Fisker Inc. stock rose about 3% late Wednesday after the electric-vehicle company said its Ocean EV was on track for a November debut and reservations for the compact SUV have jumped.
said it lost $138.4 million, or 47 cents a share, in the fourth quarter, compared with a loss of $87.4 million, or 39 cents a share, in the year-ago period. The quarterly loss met FactSet consensus.
Fisker has yet to make a sale. It said Wednesday that its order book “suggests” future gross revenue value of about $1.7 billion.
Delivery of the first Fisker Oceans are “priority one,” Chief Executive Hendrik Fisker said. “We are now into the next-level prototype build phase and progressing through our vehicle testing and certification plan.”
Fisker is working closely with suppliers to “stay on track” and start deliveries by November, he said. “Amid global semiconductor and other supply constraints, we work regularly in collaboration with key partners to identify and mitigate any issues.”
Reservations for the compact SUV topped 30,000 at the end of the quarter, including 1,600 fleet reservations, compared with 18,600 reservations in November, Fisker said.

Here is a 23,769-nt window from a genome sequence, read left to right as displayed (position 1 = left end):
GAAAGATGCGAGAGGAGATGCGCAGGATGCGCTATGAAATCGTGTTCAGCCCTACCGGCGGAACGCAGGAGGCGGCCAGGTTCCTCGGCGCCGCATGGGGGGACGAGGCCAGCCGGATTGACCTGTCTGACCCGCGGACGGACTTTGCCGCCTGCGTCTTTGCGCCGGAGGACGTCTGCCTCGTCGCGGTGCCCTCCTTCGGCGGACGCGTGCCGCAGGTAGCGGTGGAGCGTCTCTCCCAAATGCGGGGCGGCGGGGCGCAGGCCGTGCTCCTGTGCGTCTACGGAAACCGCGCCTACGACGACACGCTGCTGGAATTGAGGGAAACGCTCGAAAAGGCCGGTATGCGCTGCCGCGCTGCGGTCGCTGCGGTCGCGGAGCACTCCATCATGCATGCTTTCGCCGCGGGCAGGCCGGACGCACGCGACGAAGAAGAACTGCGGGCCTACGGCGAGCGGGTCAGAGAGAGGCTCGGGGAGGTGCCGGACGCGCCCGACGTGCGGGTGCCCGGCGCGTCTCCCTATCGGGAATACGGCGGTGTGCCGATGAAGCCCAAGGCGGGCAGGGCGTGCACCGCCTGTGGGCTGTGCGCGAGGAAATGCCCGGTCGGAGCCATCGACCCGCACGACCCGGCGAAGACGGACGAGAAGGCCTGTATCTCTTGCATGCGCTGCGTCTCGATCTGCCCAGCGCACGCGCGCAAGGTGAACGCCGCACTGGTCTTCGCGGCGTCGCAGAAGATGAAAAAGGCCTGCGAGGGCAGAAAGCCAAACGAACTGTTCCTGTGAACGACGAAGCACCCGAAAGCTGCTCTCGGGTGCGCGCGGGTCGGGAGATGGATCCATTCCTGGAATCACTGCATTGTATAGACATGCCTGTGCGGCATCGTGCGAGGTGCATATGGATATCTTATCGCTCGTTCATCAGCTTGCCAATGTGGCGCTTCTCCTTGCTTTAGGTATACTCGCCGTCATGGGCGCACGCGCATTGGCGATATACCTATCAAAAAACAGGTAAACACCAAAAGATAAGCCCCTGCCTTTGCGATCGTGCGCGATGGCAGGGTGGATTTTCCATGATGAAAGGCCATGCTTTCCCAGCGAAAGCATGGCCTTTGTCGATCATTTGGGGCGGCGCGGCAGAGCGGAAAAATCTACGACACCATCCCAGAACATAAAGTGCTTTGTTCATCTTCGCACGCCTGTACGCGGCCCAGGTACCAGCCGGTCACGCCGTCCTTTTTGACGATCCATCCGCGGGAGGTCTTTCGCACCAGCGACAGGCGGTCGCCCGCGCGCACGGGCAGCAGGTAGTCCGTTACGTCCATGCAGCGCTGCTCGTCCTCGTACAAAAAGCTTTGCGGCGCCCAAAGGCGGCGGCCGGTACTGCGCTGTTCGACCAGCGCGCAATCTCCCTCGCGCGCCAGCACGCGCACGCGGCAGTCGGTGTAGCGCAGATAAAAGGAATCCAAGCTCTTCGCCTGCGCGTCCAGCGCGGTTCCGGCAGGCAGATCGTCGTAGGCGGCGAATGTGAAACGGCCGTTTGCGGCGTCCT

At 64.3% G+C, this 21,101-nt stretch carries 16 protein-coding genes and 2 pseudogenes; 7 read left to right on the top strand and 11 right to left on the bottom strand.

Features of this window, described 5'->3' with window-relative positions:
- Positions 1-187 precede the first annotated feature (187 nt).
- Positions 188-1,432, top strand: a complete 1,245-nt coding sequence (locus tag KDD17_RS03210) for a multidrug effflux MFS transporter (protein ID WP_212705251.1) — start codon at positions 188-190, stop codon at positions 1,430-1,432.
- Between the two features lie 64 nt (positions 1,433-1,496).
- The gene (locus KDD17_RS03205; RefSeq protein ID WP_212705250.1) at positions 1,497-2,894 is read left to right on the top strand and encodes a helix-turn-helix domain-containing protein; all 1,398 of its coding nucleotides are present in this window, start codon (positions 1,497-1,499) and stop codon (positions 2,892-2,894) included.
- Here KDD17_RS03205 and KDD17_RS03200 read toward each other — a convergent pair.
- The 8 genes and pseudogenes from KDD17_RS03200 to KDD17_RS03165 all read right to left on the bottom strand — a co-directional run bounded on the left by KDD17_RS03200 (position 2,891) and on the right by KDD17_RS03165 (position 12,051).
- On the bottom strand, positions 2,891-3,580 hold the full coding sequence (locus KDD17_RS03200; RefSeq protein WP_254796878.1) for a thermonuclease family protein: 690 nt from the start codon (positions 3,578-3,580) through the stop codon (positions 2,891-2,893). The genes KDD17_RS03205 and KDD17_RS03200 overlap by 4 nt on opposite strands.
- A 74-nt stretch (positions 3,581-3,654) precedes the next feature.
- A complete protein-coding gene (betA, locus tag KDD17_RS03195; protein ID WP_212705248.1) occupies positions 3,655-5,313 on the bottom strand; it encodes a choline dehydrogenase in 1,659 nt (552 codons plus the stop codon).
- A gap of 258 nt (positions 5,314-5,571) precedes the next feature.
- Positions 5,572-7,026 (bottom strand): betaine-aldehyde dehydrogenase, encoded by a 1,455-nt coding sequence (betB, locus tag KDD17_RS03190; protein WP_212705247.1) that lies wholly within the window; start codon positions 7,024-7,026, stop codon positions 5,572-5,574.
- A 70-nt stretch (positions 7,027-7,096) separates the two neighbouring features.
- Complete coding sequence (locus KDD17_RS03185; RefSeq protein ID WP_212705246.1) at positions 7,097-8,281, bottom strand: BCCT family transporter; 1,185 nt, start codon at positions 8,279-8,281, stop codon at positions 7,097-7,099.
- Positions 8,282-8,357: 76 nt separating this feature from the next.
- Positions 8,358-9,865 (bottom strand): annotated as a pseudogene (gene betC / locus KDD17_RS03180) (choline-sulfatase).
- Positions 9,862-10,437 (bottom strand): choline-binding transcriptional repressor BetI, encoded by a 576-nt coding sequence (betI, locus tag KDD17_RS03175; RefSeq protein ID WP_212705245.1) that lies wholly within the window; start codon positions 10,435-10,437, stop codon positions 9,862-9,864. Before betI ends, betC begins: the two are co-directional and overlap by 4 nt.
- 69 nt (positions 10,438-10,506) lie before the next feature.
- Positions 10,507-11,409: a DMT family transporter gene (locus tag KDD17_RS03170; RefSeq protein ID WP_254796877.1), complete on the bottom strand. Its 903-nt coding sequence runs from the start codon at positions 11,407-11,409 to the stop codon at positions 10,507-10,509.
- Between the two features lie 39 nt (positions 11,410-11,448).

“The net daily retail reservation rate in 2022 year-to-date has increased more than 400% compared to FY2021 and is on an annualized pace of over 55,000,” the company said.
Fisker ended the quarter with cash and equivalents of about $1.2 billion, it said.
The company guided for full-year 2022 operating expenses between $435 million and $500 million, mostly with research and development, and capital expenditures between $280 million and $290 million.
The electric-car company announced Tuesday it was taking reservations for a second car, a compact EV named the Pear.
The reservations are open to retail customers “following strong customer outreach and potential for a near-term order from a large commercial customer,” Fisker said Wednesday.
The five-passenger EV starts at $29,900 and production will start in November.
Foxconn Technology Group
will be building the Pear in one of the manufacturing deals Fisker inked last year.
Fisker has outsourced car production to keep a tight rein on design and interfaces in a strategy Wall Street has dubbed the “Apple of autos.”
Shares of Fisker have lost nearly 34% in the past 12 months, contrasting with gains of around 14% for the S&P 500 index